10 Questions for Chad Parmenter
- By Catherine Fox
Photo by Stacie Pottinger of Rogue Studios
There are so many ways
of burning things, but
not many of containing
the flames they become
that last. —From “When I Discovered Sacrifice by Fire,” Volume 60, issue 3 (Fall 2019)
Tell us about one of the first pieces you wrote.
"Detour, Missouri" was really a goodbye to a place rather than to a particular person, and that focus made the drafting process an exploration of some of the towns around St. Louis where I'd briefly been. And it went through maybe a few dozen drafts as a meditation on place, then one day, I was sitting with it, and it shifted into metanarrative, about how experience can become a poem.
What writer(s) or works have influenced the way you write now?
In Southern Illinois University-Carbondale's MFA program, I was helped by the poets who taught me to let the music of a poem's form translate what the Muse, or subconscious, or whatever it is, has to say. So, Rodney Jones, Allison Joseph, Judy Jordan, and dear Jon Tribble who just left us¾they all had a fundamental impact.
What other professions have you worked in?
Other than teaching, I briefly worked at a couple of nonprofits—a homeless shelter and a treatment center—and a (supposedly haunted) bookstore.
What did you want to be when you were young?
What inspired you to write this piece?
It's fiction drawn from an actual site, so maybe an ekphrastic poem if the work of art is the barrel transformed by fire after fire. It was a way of disposing of things on the farm, and the Homeric valence (the town being Troy, in my opinion, and the sacrifice to the moody deity) maybe came quite a bit from Pope's "Iliad" being on my PhD comps list.
Is there a city or place, real or imagined, that influences your writing?
Maybe a kind of place—the ecotone, where different environments merge. That kind of geographic focus has helped lead to explorations of how genres can be mixed, how historical and fictional narratives can be woven together, and how being meets becoming.
Is there any specific music that aids you through the writing or editing process?
Maybe different kinds of silence¾working in public places, working in a campus office, or working in an apartment all mean different background sounds that fade out as the writing fades in.
Do you have any rituals or traditions that you do in order to write?
Selective reading¾sometimes logically related to what I'm working on, like reading Edward Weston's daybooks when I was working on the Weston poems, and lots of comics for the Batmanuscript (the book based on the Batman poetry project). Other times not¾how Larry Levis connects with "Vivienne's Recovery" I don't know, but it/he did, enough that I stole a line of his for the project.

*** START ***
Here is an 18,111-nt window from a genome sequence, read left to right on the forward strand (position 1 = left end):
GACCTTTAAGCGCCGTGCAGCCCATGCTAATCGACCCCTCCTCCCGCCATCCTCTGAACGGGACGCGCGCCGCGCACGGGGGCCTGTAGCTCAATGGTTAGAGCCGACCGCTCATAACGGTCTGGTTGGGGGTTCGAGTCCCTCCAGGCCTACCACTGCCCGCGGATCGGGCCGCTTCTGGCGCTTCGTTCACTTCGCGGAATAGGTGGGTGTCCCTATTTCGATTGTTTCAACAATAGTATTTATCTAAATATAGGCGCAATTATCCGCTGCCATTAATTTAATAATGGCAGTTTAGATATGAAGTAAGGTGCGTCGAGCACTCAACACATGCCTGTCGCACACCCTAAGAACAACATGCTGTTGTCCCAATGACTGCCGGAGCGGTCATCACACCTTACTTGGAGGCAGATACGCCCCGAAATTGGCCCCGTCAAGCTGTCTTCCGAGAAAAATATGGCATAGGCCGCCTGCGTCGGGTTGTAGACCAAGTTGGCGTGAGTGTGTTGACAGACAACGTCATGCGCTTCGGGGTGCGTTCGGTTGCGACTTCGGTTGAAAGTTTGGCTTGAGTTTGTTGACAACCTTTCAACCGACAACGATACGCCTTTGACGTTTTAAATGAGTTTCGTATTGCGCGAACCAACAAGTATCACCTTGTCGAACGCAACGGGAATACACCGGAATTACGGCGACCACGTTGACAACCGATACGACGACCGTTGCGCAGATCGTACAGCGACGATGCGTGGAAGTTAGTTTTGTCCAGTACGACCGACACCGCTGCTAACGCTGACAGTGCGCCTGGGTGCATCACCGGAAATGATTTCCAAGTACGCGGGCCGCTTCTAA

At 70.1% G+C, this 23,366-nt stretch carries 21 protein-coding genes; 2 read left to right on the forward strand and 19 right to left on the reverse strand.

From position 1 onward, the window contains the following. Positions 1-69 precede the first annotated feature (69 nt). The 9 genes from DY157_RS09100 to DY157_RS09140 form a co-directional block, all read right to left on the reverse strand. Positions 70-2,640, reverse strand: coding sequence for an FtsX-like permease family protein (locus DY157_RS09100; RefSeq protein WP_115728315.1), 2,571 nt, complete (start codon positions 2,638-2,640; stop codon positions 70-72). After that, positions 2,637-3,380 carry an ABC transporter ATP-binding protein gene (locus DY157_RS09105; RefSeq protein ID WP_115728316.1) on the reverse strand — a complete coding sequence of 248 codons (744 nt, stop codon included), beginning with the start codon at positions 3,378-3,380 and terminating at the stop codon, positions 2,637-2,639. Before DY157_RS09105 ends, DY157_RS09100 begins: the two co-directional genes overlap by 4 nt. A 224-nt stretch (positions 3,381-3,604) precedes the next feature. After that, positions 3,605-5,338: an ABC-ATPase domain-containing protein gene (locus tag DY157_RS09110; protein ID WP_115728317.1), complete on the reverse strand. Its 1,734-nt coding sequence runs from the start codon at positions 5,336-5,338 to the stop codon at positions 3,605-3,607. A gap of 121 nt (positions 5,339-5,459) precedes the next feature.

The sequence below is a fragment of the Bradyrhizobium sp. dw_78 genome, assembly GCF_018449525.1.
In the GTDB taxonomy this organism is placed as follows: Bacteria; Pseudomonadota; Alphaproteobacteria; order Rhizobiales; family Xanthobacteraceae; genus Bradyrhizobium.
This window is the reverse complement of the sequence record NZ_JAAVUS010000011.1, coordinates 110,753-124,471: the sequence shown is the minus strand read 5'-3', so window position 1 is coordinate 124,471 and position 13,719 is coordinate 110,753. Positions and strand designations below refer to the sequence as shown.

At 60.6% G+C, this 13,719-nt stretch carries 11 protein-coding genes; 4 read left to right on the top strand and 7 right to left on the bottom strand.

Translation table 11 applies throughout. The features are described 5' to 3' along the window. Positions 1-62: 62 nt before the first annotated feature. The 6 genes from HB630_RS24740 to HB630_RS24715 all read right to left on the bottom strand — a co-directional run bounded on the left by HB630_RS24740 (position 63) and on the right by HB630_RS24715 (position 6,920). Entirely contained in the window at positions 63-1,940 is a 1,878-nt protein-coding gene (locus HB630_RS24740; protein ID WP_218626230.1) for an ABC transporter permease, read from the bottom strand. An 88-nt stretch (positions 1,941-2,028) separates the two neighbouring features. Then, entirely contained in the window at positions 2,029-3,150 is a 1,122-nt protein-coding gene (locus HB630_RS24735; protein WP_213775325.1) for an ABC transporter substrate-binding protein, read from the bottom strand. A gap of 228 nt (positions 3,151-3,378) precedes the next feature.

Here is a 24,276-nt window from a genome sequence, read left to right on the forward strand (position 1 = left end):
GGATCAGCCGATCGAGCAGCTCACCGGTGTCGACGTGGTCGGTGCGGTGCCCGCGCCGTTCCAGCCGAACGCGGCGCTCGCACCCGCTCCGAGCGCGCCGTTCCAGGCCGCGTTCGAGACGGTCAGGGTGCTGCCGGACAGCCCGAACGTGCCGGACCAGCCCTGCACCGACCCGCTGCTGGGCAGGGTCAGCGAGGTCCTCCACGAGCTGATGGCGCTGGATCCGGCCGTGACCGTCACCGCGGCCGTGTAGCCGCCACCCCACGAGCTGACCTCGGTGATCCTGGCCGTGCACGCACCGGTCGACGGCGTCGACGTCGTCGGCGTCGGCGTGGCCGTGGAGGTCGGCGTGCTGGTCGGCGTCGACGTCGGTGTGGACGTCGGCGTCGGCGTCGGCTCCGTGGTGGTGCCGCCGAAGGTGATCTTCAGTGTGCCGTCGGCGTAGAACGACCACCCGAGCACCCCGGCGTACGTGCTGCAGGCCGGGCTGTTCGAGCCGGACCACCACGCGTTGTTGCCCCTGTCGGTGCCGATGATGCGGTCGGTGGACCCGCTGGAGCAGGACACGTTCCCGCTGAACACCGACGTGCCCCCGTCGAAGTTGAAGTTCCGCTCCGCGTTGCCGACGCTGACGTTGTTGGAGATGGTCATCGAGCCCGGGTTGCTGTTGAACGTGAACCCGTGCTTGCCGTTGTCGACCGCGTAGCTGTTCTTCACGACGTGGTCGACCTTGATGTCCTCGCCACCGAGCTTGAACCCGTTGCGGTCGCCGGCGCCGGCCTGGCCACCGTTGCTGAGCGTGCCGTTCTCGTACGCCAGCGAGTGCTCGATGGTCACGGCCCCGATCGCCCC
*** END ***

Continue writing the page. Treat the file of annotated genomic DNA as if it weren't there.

If you could work in another art form what would it be?
Maybe photography¾it's often been a delight for me to try over the last few years, and Deanna Dikeman helped me start looking at other photographers' work for ways of seeing, ways of doing it.
What are you working on currently?
Well, I have drafts of seven full-length plays that I've started submitting, "Batmanticism: Poems" and "Vivienne's Recovery" that I've been continuing to submit, new Weston poems that could combine with "Weston's Unsent Letters to Modotti" to make a complete book, and the Ashbery erasure project that's coming out in/on Diagram soon, I believe. And about a decade ago, unplanned, this ten thousand-plus line heroic couplet epic, tentatively titled "Rose Wilder" (to point back to Rose Wilder Lane) started to come out. And lately I've been rereading it, out loud, not yet with a revising eye but to try to see what it has to say to me, and to go from there.
CHAD PARMENTER'S poems have appeared in Best American Poetry, Kenyon Review, Crazyhorse, and Harvard Review, and are forthcoming in Plume and the Birmingham Poetry Review. One of his chapbooks, Weston’s Unsent Letters to Modotti, was published by Tupelo after winning their Snowbound Chapbook Award. The other, Bat & Man: A Sonnet Comic Book, was published by Finishing Line.